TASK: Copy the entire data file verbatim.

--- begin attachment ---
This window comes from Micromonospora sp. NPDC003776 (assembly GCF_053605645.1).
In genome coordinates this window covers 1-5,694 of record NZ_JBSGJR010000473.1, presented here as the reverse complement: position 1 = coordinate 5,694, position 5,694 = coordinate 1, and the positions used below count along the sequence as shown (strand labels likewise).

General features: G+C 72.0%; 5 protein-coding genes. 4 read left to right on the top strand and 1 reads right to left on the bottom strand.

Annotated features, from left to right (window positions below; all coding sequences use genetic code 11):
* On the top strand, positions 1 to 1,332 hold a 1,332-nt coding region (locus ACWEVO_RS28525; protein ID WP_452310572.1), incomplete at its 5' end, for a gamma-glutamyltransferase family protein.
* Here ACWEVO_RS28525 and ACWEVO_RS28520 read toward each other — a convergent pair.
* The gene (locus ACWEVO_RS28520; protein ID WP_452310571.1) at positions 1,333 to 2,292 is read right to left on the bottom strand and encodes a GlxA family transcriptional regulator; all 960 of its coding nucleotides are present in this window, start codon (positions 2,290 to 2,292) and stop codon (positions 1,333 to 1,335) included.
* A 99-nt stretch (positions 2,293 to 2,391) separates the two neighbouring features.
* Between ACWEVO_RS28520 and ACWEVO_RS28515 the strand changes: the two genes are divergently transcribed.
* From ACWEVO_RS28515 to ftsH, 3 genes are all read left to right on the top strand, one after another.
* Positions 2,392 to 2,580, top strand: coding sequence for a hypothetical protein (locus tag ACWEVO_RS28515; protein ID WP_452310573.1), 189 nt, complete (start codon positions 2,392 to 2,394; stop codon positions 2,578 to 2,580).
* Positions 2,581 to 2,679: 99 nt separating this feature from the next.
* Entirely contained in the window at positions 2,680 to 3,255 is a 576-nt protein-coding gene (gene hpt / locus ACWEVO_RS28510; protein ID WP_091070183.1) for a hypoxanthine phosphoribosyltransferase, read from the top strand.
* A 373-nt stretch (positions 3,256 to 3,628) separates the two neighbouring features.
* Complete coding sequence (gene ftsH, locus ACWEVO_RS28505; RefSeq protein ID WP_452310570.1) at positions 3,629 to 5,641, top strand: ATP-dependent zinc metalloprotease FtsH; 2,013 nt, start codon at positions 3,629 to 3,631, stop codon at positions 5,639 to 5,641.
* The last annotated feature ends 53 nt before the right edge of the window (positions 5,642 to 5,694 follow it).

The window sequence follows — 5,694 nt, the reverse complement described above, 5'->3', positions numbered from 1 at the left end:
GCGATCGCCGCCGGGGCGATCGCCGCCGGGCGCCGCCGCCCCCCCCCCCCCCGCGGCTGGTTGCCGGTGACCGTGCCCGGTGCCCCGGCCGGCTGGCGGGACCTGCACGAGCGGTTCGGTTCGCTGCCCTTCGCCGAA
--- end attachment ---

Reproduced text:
This window comes from Micromonospora sp. NPDC003776 (assembly GCF_053605645.1).
In genome coordinates this window covers 1-5,694 of record NZ_JBSGJR010000473.1, presented here as the reverse complement: position 1 = coordinate 5,694, position 5,694 = coordinate 1, and the positions used below count along the sequence as shown (strand labels likewise).

General features: G+C 72.0%; 5 protein-coding genes. 4 read left to right on the top strand and 1 reads right to left on the bottom strand.

Annotated features, from left to right (window positions below; all coding sequences use genetic code 11):
* On the top strand, positions 1 to 1,332 hold a 1,332-nt coding region (locus ACWEVO_RS28525; protein ID WP_452310572.1), incomplete at its 5' end, for a gamma-glutamyltransferase family protein.
* Here ACWEVO_RS28525 and ACWEVO_RS28520 read toward each other — a convergent pair.
* The gene (locus ACWEVO_RS28520; protein ID WP_452310571.1) at positions 1,333 to 2,292 is read right to left on the bottom strand and encodes a GlxA family transcriptional regulator; all 960 of its coding nucleotides are present in this window, start codon (positions 2,290 to 2,292) and stop codon (positions 1,333 to 1,335) included.
* A 99-nt stretch (positions 2,293 to 2,391) separates the two neighbouring features.
* Between ACWEVO_RS28520 and ACWEVO_RS28515 the strand changes: the two genes are divergently transcribed.
* From ACWEVO_RS28515 to ftsH, 3 genes are all read left to right on the top strand, one after another.
* Positions 2,392 to 2,580, top strand: coding sequence for a hypothetical protein (locus tag ACWEVO_RS28515; protein ID WP_452310573.1), 189 nt, complete (start codon positions 2,392 to 2,394; stop codon positions 2,578 to 2,580).
* Positions 2,581 to 2,679: 99 nt separating this feature from the next.
* Entirely contained in the window at positions 2,680 to 3,255 is a 576-nt protein-coding gene (gene hpt / locus ACWEVO_RS28510; protein ID WP_091070183.1) for a hypoxanthine phosphoribosyltransferase, read from the top strand.
* A 373-nt stretch (positions 3,256 to 3,628) separates the two neighbouring features.
* Complete coding sequence (gene ftsH, locus ACWEVO_RS28505; RefSeq protein ID WP_452310570.1) at positions 3,629 to 5,641, top strand: ATP-dependent zinc metalloprotease FtsH; 2,013 nt, start codon at positions 3,629 to 3,631, stop codon at positions 5,639 to 5,641.
* The last annotated feature ends 53 nt before the right edge of the window (positions 5,642 to 5,694 follow it).

The window sequence follows — 5,694 nt, the reverse complement described above, 5'->3', positions numbered from 1 at the left end:
GCGATCGCCGCCGGGGCGATCGCCGCCGGGCGCCGCCGCCCCCCCCCCCCCCGCGGCTGGTTGCCGGTGACCGTGCCCGGTGCCCCGGCCGGCTGGCGGGACCTGCACGAGCGGTTCGGTTCGCTGCCCTTCGCCGAA